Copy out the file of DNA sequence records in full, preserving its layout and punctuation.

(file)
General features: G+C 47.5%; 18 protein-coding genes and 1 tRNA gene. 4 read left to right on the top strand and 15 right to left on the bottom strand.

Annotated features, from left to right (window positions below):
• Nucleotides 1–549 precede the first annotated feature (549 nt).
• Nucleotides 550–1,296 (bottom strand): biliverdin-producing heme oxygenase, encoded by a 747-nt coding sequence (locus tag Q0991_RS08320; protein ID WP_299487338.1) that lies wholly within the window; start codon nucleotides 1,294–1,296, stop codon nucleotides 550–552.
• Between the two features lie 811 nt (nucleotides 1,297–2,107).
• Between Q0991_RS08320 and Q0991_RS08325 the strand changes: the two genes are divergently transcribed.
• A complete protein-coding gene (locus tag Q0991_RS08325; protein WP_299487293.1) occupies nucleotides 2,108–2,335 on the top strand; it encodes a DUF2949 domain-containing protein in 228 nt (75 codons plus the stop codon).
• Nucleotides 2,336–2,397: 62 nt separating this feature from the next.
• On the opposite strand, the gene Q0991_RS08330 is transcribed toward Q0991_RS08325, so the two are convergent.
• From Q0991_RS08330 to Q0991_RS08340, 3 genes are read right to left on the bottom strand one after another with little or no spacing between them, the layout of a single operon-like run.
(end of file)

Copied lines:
General features: G+C 47.5%; 18 protein-coding genes and 1 tRNA gene. 4 read left to right on the top strand and 15 right to left on the bottom strand.

Annotated features, from left to right (window positions below):
• Nucleotides 1–549 precede the first annotated feature (549 nt).
• Nucleotides 550–1,296 (bottom strand): biliverdin-producing heme oxygenase, encoded by a 747-nt coding sequence (locus tag Q0991_RS08320; protein ID WP_299487338.1) that lies wholly within the window; start codon nucleotides 1,294–1,296, stop codon nucleotides 550–552.
• Between the two features lie 811 nt (nucleotides 1,297–2,107).
• Between Q0991_RS08320 and Q0991_RS08325 the strand changes: the two genes are divergently transcribed.
• A complete protein-coding gene (locus tag Q0991_RS08325; protein WP_299487293.1) occupies nucleotides 2,108–2,335 on the top strand; it encodes a DUF2949 domain-containing protein in 228 nt (75 codons plus the stop codon).
• Nucleotides 2,336–2,397: 62 nt separating this feature from the next.
• On the opposite strand, the gene Q0991_RS08330 is transcribed toward Q0991_RS08325, so the two are convergent.
• From Q0991_RS08330 to Q0991_RS08340, 3 genes are read right to left on the bottom strand one after another with little or no spacing between them, the layout of a single operon-like run.